It’s an interesting thing to judge something about a film so early on, such as when a filmmaker’s new movie holds such a gigantically-ambitious sounding title that it in some ways suggests it to be a film of universally-commentating scope and total expanse, such as say, a title like Reality. Though in the case of writer/director Quentin Dupieux (who also did the cinematography, editing, and music, as usual), his audience should know that, no matter the title, they won’t be getting a life-defining opus–or even something of grand ambition in their full course helping of his off-brand cinema. Or for that matter, a movie made with any seriousness to it at all. Which is all for the very best. No, Reality (And in its native tongue, as the French-born, recent L.A. transplant filmmaker titled originally, Réalité) once again falls in line with Dupieux’s other reality-bending comic send-ups, which also makes for his most realized and best film yet.

With this third feature film, Dupieux (AKA electronic music heavyweight Mr. Oizo) has settled into a story that he finally seems ready to tell, even if he did conceive and start writing it before making his first film. Gone is his freshman debut with the easy-play killer car tire gag in Rubber, gone is the sophomoric clean-up hitting in the further midnight-movie shenanigans-laden Wrong Cops–here, is the piece-mealed story about a film director, who discovers that his alternate-reality self has already made the movie he intends to make, and…ya know–other things.

The movie opens in a wordless sequence where a back-woods rifleman sets in his sights, and takes down, a majestic deer, which is taken back home and gutted. Much to young Reality’s (Kyla Kenedy) amazement, the young girl sees a blue VHS tape fall out of the insides, but when she presses the issue, her father dismisses the notion that a tape could get into the belly of such a woods-creature- because that would be crazy. Meanwhile, the filmmaker/documentarian Zog (John Glover), wide-eyed, waiting, and hands folded in anticipation from a remote screening room, watches Reality’s real-life drama unfold in real-time, as she stares back into the camera, all the while his waiting for a climax of sorts to reveal itself.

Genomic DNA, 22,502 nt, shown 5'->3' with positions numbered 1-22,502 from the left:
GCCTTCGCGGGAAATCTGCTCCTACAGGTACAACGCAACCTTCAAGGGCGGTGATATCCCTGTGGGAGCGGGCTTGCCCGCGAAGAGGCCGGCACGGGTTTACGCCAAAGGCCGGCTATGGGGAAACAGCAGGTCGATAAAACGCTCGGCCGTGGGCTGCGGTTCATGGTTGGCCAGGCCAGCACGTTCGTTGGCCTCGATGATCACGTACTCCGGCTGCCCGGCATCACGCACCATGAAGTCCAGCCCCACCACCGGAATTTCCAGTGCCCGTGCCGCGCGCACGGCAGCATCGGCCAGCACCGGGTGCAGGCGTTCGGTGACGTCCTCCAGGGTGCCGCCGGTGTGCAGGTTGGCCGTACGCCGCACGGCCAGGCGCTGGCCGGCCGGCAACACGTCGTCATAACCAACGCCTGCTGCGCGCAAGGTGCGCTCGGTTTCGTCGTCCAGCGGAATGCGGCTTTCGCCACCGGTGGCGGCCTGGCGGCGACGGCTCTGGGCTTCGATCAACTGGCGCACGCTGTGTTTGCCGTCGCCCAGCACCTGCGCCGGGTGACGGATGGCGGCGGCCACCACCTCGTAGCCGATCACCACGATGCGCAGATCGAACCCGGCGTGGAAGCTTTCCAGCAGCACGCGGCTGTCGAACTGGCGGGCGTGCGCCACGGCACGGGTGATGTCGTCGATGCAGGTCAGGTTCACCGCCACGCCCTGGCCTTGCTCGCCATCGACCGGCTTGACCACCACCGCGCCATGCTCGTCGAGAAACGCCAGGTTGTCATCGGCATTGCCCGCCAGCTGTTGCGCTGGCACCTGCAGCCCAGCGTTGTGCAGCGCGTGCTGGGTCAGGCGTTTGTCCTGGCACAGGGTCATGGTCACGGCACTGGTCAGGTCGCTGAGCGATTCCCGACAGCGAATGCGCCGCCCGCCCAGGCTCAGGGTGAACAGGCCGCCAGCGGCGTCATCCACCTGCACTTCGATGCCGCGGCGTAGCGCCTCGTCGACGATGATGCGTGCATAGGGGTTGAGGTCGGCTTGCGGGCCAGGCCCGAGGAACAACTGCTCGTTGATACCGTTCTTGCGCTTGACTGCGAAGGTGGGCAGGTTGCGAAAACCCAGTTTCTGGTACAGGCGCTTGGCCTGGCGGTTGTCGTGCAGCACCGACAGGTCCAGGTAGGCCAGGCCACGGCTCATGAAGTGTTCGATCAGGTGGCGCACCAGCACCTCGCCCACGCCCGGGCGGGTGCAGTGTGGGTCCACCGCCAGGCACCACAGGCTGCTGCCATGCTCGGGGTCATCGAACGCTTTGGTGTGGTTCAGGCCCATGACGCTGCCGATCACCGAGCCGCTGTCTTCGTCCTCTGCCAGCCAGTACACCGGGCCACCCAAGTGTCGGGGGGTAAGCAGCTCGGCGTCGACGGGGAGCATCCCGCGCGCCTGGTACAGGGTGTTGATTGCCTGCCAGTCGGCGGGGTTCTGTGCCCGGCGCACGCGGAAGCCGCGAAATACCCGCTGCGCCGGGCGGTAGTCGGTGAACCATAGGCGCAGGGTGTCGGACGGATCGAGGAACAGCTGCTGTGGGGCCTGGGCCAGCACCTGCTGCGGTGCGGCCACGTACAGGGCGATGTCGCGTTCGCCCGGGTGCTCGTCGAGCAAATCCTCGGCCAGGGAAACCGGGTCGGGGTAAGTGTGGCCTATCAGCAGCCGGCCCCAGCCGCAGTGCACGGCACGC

Where Dupieux’s wheelhouse is in all-out absurdity, Reality finds itself operating on a much more operatically-meta stage, and somewhat more narrative-driven then previous works (somewhat).

Beyond following that rabbit-hole, the movie mainly centers around a public-access channel camera operator by day/budding filmmaker by later-that-day, Jason (Alain Chabat), whose meeting with the eccentrically-odd movie producer Bob (Jonathan Lambert) results in having his killer-microwave B-movie (a sly wink to a former Dupieux movie) greenlighted–on the caveat that he find the correct human shriek and death sound effect. With appearances by Reality’s cross-dressing principal Henri (Eric Warheim) and public-access show host in-an-itchy-rat-costume, Denis (Jon Heder) (it’s also obvious to see Dupieux aligning his comedy with the Adult Swim oddness of Tim and Eric Awesome Show, Great Job! here), the film circles around to these seemingly non-connected stories, but finds a common (if long-shot) thread to pull the entire story together.

So, where does a film like this, one built on the honest intention of being purely meaningless and non-logical, stand with his other films, and movies moreover? Where Dupieux’s wheelhouse is in all-out absurdity, Reality finds itself operating in a much more operatically-meta stage, and somewhat more narrative-driven. Jason the director, trying to take his mind off of the stress of finding that perfect excruciating scream, goes to the movies- and sees his movie about a killer microwave playing, and, panicking, tries to block the projection and tell the audience that they aren’t supposed to be watching a movie that hasn’t come out yet.

No doubt, as much as Dupieux wishes to claim that he is all detached dead-pan shenanigans, he is at his best when he allows himself to dip his toes into the pool of substance, but only just-so. New audiences might find themselves unprepared for this off-beat brand of subversively alt-anarchic movie mayhem, but those with patience to try out a new midnight-movie with flair, and definitely for his fans already familiar with his devilish brand, should find themselves pleasantly entertained. Because, as he’s proven in his third time out, even when this director seems to be spinning his wheels, the wheel ends up finding the ability to growing telekinetic powers and kills an entire town, usually. Or something.